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Moving Mars by Greg Bear

Moving Mars

by Greg Bear

Other authors: See the other authors section.

Series: Queen Of Angels (3)

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1,333155,822 (3.56)17

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Showing 1-5 of 15 (next | show all)
Regarding award-winning SF novels, that prolific fan of speculative fiction, William Shakespeare, once wrote in one of his ‘zines “Be not afraid of greatness; some are born great, some achieve greatness, and others have greatness thrust upon them.” I’ve often felt the same way, so I’m going to try to read a number of Hugo and Nebula winning novels this year to see whether they live up to the hype and are truly timeless works or whether their popularity was a flash in the pan the year they won.

First up (mainly because it was on my shelf and I’ve never read it) is Greg Bear’s Moving Mars which won the Nebula in 1994, as well as being nominated for the Locus Award and the John W. Campbell Memorial Award. The title is pretty descriptive of the novel: it traces the political upheavals involved in the colonization of Mars that result in the planet being moved from its solar orbit.

OK, I can hear some of you diehards complaining about my having just giving a spoiler, but it’s the title of the book! And besides, the strength of the book — why it won the Nebula (or why I would have given it) has more to do with getting to that conclusion than the actual plot resolution.

In the Terran year 2171 (Mars year 53), the University of Mars Sinai is caught up in the power struggle between the new statist government and the decentralized BMs — binding multiples, the extended family syndicates. The statist government cancels the contracts of all the students, sending them home. Being like college students since the dawn of the university, they do what is natural to their make-up: they protest. Among the protesters is Casseia Majumdar and Charles Franklin, who meet for the first time during the protests.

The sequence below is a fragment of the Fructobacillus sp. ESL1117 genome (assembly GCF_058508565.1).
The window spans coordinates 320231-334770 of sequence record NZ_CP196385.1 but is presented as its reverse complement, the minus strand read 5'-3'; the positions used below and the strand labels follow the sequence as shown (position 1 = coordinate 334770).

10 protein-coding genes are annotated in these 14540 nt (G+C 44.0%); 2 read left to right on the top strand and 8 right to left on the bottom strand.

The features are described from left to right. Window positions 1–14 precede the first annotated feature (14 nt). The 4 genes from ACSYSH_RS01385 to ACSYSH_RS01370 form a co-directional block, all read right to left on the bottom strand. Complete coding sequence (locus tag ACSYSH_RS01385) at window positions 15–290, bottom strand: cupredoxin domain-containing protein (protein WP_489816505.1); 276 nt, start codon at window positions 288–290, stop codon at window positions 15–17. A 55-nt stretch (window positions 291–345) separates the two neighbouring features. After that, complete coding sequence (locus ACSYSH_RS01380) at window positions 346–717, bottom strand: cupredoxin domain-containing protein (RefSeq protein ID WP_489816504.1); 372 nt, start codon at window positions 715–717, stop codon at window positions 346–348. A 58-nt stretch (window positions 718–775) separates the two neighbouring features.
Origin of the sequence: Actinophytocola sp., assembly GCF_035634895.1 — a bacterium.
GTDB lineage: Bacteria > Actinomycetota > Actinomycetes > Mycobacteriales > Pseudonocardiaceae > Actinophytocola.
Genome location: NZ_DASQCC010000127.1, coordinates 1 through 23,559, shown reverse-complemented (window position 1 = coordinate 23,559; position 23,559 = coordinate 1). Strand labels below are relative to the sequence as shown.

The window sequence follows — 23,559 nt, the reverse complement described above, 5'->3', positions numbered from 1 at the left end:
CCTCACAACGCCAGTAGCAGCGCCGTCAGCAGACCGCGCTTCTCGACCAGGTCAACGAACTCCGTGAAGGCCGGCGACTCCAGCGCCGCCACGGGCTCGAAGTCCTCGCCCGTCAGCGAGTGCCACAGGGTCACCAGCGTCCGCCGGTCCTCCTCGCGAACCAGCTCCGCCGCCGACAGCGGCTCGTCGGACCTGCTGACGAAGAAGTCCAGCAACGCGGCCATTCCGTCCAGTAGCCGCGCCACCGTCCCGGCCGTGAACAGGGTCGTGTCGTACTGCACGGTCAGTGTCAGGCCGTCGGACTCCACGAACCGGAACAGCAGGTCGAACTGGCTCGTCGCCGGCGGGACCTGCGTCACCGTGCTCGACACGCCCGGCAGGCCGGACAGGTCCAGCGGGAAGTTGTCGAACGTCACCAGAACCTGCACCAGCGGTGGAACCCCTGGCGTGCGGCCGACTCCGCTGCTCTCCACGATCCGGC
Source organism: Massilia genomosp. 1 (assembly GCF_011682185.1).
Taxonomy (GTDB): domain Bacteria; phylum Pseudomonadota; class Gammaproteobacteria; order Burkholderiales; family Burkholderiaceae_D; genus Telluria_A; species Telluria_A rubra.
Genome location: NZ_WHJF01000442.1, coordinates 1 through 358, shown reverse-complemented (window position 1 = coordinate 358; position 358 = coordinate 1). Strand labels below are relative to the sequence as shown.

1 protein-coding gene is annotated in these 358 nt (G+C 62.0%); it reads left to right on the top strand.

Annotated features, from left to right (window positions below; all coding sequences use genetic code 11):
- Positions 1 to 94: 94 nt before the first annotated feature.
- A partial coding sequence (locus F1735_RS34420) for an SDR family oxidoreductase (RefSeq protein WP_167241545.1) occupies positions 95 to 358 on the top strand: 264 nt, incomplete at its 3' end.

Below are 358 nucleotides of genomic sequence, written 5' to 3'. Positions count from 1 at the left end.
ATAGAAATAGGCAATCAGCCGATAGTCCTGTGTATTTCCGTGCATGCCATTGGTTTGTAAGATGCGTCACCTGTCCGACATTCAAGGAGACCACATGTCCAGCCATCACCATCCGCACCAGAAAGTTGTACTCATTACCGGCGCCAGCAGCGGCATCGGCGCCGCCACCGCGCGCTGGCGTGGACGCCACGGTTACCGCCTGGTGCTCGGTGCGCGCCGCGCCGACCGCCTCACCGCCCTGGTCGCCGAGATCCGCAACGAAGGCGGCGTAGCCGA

After the protests, Charles and Casseia become lovers, but soon split and go their separate ways, Casseia to a career in politics and Charles to theoretical physics. Eventually, though, they meet again during Mars’s fight for independence and together they ensure that Mars will never be threatened by Earth again.

The power of the novel is not in the SFnal nature of the storyline — it’s actually not that thick in SFnal tropes (even though they end up moving Mars) — but in the political nature of the storyline. Moving Mars is a political novel about the power of sacrifice. The story is told in the first person by Casseia and follows her development from a self-centred college student to someone who is willing to sacrifice her security and even her life for the sake of Mars’s future.

While reading the novel, I felt it dragged quite a bit through the middle, but by the end, I could see what Bear was up to and why he made the choices he did. Although I had to work to get through the novel, I’m glad he did and don’t wish for him to have done it any differently. A second reading will probably bring greater enjoyment than the first.

So, in conclusion, I think Moving Mars has definitely stood up in the nearly two decades since its first publication. Even though there is a little flavor of datedness, Bear is dealing with issues that transcend time — the Big Ideas — and so the novel will continue to hold up, even when history has passed the era that Moving Mars deals with. ( )
1 vote bluewoad | Feb 9, 2011 |
  mcolpitts | Aug 15, 2009 |
(Alistair) And next in my book-reading, this science fiction work from Greg Bear, set in the same universe downtime from Queen of Angels and Slant, or / (as the cover of my copy would have it).

An enjoyable story, all told; Moving Mars is the first-person autobiography of Casseia Majumdar, the scion of one of Mars's oldest extended families-slash-business syndicates, who gets caught up in Martian politics - both internal and interplanetary - through the frontier society of Mars's first attempts to form a state, up through their final unification and breakaway from an Earth increasingly determined to control both the planet, and the uses of the new theory of physics (rather like some of the ideas explored in his Anvil of Stars, I note) discovered there... and when I say breakaway, I mean breakaway.